The story goes back and forth between France in the war years to New York in 2019. There, Liv Kent gets an unexpected visit from her French grandmother who is ready to whisk her away to France. She doesn't know why, but it soon becomes obvious that a summer vacation is not what Grand-Maman has in mind.
If reading this book brings thoughts of a crusty French baguette then why not try your hand at making King Arthur Flour’s simple but classic recipe. Don’t forget the cheese and the champagne or fizzy water to wash it down.
Check out the recipe here, opens a new window.
7. My Brilliant Friend by Elena Ferrante
This book is the first of a series of four Neapolitan novels that trace the lives of two friends, Elena and Lila. The series has become wildly popular around the world and now has its own TV series on HBO.
Beginning in the 1950s in a poor but vibrant neighborhood on the outskirts of Naples, Elena Ferrante's four-volume story spans almost sixty years, as its main characters, the fiery and unforgettable Lila and the bookish narrator, Elena, become women, wives, mothers, and leaders, all the while maintaining a complex and at times conflicted friendship.
I practically salivate when I read books about Italy. I have visions of all sorts of delicious pastas, and of course the unique and thin-crusted pizzas of Italy. If you’re craving a classic Naples pizza give Jamie Oliver’s recipe a try.
Check out Jamie Oliver's recipe here, opens a new window.
8. Little Fires Everywhere by Celeste Ng
This story takes place in Cleveland, Ohio, in a perfect suburban neighbourhood.
In Shaker Heights, a placid, progressive suburb of Cleveland, everything is planned—from the layout of the winding roads, to the colours of the houses, to the successful lives its residents will go on to lead. And no one embodies this spirit more than Elena Richardson, whose guiding principle is playing by the rules.
Enter Mia Warren—an enigmatic artist and single mother—who arrives in this idyllic bubble with her teenaged daughter Pearl, and rents a house from the Richardsons. But Mia carries with her a mysterious past and a disregard for the status quo that threatens to upend this carefully ordered community.
If you’re going to be in Cleveland (or anywhere in Ohio), then you need to try a local sweet favourite known as the Buckeye. It’s very similar to a peanut butter ball, but with a slightly different appearance. The combination of chocolate and peanut butter is sublime. Try out the recipe from Domino Sugar for a classic take on the Buckeye.
9. Harry Potter and the Philosopher's Stone by J. K. Rowling
When Harry Potter arrives at Hogwarts he is pleasantly surprised to discover that his first meal includes dessert. Not just a regular pudding, but an absolute feast.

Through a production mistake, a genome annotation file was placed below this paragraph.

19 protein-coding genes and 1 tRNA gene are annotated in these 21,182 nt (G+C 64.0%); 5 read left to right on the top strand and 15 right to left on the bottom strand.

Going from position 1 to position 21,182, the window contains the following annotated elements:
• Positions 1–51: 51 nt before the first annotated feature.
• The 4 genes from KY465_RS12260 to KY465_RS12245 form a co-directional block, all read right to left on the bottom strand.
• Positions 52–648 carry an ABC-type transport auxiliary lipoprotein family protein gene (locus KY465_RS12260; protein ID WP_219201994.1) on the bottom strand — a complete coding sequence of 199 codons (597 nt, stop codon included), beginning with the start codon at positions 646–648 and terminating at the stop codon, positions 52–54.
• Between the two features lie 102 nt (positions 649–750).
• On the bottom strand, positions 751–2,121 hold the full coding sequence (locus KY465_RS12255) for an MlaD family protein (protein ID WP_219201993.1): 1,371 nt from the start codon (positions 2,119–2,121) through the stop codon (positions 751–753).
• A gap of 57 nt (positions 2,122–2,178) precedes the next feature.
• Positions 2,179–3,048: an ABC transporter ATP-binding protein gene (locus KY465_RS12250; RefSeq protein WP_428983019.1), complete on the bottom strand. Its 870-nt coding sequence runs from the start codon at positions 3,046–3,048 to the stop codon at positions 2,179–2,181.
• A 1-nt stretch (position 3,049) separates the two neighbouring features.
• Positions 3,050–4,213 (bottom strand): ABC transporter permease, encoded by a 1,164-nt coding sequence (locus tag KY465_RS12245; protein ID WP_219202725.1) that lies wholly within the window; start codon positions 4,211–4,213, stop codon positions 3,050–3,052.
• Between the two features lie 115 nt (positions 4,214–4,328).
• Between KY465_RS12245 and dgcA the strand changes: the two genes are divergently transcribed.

A moment later the desserts appeared. Blocks of ice cream in every flavour you can think of, apple pies, treacle tarts, chocolate eclairs and jam doughnuts, trifle, strawberries, jelly, rice pudding... As Harry helped himself to a treacle tart, the talk turned to their families. — Harry Potter and the Philosophers Stone.
If you’re curious about what sweets made the young Harry so happy, take a look at the Unofficial Harry Potter cookbook and try making your own treacle tart. Serve it warm with a scoop of vanilla ice cream or a big dollop of whipped cream.
10. The Forgotten Home Child by Genevieve Graham
After putting this book down I paused to think about the sufferings of the British Home Children, how little I had known about them, and what Canada was like for those children who came here looking for a brighter future.
Fifteen-year-old Winny has never known a real home. After running away from an abusive stepfather, she falls in with Mary and Jack and their ragtag group of friends roaming the streets of Liverpool. When the children are caught stealing food, Winny and Mary are left in Dr. Barnardo's Barkingside Home for Girls, a local home for orphans and forgotten children found in the city's slums. At Barkingside, Winny learns she will soon join other boys and girls in a faraway place called Canada where families and better lives await them.
At ninety-seven years old, Winnifred Ellis knows she doesn't have much time left, and it is almost a relief to know that once she is gone, the truth about her shameful past will die with her. But when her great-grandson Jamie, the spitting image of her dear late husband, asks about his family tree, Winnifred can't lie any longer, even if it means breaking a promise she made so long ago...
While reading this I could almost feel the hunger of the Home Children. What many would have given for a classic Canadian country dinner including a perfectly roasted chicken. Try this recipe from Elizabeth Baird for a delicious take on this classic.
The recipe can be found here, opens a new window.